Ever since Stockton filed for bankruptcy two years ago, Judge Christopher Klein has strongly hinted that he’s willing – perhaps even eager – to declare that city employee pension obligations are debts that could be trimmed along with those of more conventional creditors.
Pension reform comes at a price
Finally, Sacramento police officers will start paying into their own pension accounts – a positive step for the city’s financial stability. The new contract ends a yearlong standoff with City Hall and brings police in line with the city’s other major employee unions. But the deal demonstrates yet again that significant savings from pension reform in California won’t come quickly or easily, and that powerful public safety unions can extract costly trade-offs.
Overtime pay should be the exception, not the rule
When Richmond Fire Capt. Angel Bobo collected $279,105 in overtime last year, boosting his total salary to $426,303, alarm bells should have gone off. Even after taking vacation, he had been on the job about 6,500 hours in 2013, or roughly three of every four hours, night and day, for the year. Sure, firefighters, unlike most workers, can sleep while at work, but those numbers are way beyond the pale. No public sector employees should be collecting that much overtime, nor working that many hours -- especially not police and firefighters who should be well-rested to make life-and-death decisions.
Bomber subsidy bill puts liberal legislators on the spot
If you are a liberal Democrat, two of your likely ideological tenets are ending tax breaks and subsidies for corporations and reducing spending on nuclear arms to free up money for health, social and educational services. Assembly Bill 2389 violated both.
California Legislature financial reforms fall way short
Sadly, no one in the room is surprised that the California Legislature conveniently lost interest in enacting significant reforms that might impede its members' access to campaign money. No less an expert than former Golden State political powerhouse Jesse Unruh told us years ago that money was the "mother's milk of politics." He certainly knew whereof he spoke.
CalPERS ‘victory’ a warning to uppity cities
The nation’s largest pension fund, the California Public Employees’ Retirement System, has racked up another victory in its effort to halt any effort by municipalities to get out from under their crushing pension obligations.
Perez’s recount sends politics into uncharted territory
California politics is meandering into uncharted procedural and legal territory with former Assembly Speaker John A. Pérez’s go-for-broke decision to seek a vote recount in his duel with Board of Equalization member Betty Yee for a spot on the November state controller ballot. Pérez spent relatively little on his campaign to win a spot on the ballot but now must put up a lot of money for the recount – leading one to believe that if he had spent a bit more on the primary, he might not be facing his current dilemma.
A mushroom bill on home care workers may backfire
At any given moment, dozens of comatose bills float around the Legislature – vessels to be filled with whatever the powers-that-be want to enact quickly and semi-clandestinely. They often pop up as “trailer bills,” so named because they supposedly implement the state budget. But it’s a common – albeit unethical – practice for legislators to load them up with stuff that has little or nothing to do with the budget and get them passed quickly before opposition develops. This year was no exception as new issues surfaced in budget trailer bills.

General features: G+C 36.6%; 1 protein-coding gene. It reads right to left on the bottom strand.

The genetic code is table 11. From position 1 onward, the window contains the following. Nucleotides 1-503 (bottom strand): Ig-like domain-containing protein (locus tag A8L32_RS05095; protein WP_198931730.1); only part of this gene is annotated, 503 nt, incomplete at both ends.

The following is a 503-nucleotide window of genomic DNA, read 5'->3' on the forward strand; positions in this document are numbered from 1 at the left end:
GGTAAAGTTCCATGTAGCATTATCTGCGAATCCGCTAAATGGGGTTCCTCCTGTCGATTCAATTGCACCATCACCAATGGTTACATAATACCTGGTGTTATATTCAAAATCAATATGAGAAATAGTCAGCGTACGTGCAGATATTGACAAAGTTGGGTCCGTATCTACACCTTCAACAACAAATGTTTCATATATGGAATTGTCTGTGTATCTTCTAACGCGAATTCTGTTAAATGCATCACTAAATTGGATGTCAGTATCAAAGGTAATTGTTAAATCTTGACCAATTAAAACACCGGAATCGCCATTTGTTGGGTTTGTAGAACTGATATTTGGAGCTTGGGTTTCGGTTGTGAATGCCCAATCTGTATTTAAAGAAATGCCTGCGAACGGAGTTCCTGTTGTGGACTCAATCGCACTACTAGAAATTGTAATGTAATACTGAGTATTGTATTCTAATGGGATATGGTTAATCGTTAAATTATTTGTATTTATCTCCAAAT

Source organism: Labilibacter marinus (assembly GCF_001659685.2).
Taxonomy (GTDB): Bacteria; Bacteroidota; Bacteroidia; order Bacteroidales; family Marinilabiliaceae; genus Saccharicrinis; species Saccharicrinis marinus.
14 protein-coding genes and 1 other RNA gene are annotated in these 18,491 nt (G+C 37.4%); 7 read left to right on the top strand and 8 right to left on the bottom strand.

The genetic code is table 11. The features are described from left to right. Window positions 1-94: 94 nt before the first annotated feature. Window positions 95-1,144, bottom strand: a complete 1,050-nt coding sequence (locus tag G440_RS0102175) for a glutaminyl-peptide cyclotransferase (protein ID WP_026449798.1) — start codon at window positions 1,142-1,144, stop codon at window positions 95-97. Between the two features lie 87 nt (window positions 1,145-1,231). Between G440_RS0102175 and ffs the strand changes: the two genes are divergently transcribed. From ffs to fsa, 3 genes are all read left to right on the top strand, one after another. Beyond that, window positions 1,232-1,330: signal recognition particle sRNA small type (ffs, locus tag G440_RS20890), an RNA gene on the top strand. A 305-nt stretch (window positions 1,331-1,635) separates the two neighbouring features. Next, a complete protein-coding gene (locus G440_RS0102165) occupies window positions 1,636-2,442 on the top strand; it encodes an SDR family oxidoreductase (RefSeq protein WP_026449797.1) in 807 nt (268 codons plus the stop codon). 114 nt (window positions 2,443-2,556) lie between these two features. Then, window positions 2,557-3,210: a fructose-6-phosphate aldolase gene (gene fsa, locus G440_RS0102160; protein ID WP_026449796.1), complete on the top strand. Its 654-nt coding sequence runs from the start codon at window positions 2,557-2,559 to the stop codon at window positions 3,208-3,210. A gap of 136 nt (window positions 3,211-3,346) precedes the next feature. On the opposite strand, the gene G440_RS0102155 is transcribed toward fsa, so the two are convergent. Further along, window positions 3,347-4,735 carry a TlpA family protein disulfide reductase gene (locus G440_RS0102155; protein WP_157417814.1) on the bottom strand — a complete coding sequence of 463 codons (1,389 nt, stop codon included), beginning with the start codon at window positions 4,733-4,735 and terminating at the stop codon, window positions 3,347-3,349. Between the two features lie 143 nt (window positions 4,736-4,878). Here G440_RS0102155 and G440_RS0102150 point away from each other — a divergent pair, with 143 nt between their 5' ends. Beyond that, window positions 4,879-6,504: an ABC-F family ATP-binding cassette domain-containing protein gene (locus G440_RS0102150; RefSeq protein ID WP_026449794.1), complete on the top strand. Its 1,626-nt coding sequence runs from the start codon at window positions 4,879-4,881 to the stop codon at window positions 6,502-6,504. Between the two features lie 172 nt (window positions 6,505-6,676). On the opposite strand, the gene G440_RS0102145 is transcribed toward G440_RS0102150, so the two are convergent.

They are children, for heaven’s sake...
Immigrant children deserve our compassion, not jeers and taunts
There is only one correct way to view the estimated 52,000 unaccompanied minors who have streamed through the United States-Mexico border over the past year and who are now crowding federal detention facilities: children fleeing desperate, dangerous places who need our help. Instead, they have become political pawns to the anti-immigration forces who are intent on demonizing the children as a way to push their own agenda. It was an unflattering picture of America.
Is mob rule now the American way?
It’s a good time to ask once again, what kind of country are we? In between parades and barbecues, Americans can show their patriotism by being on their best behavior. This didn’t happen the other day in Murrieta. In that city about 90 miles north of San Diego, an angry mob holding placards and shaking fists terrorized a busload of about 140 children and mothers, while chanting “USA, USA.”
Legislators approve a subsidy 'jam job'
The Senate Appropriations Committee voted 6-0 on Thursday to provide a $420 million subsidy to a defense contractor even though Sen. Kevin de Leon, D-Los Angeles, complained that it was a “jam job” and compared the experience to buying a used car from a salesman who is hiding information. He vowed not to let it happen again. The real question is why the committee — Democrats and Republicans alike — let it happen at all. (And it later was approved by the full Senate and Assembly, and sent to the governor.)
Easy loans a source of college problems
Whenever educational issues are debated in the state Capitol, legislators operate from an unchallenged assumption: more government aid will lead to better opportunities for students. But the plight of a well-known Santa Ana-based private college system shows the reverse may often be true.
Facebook on its mood manipulation study: Another non-apology apology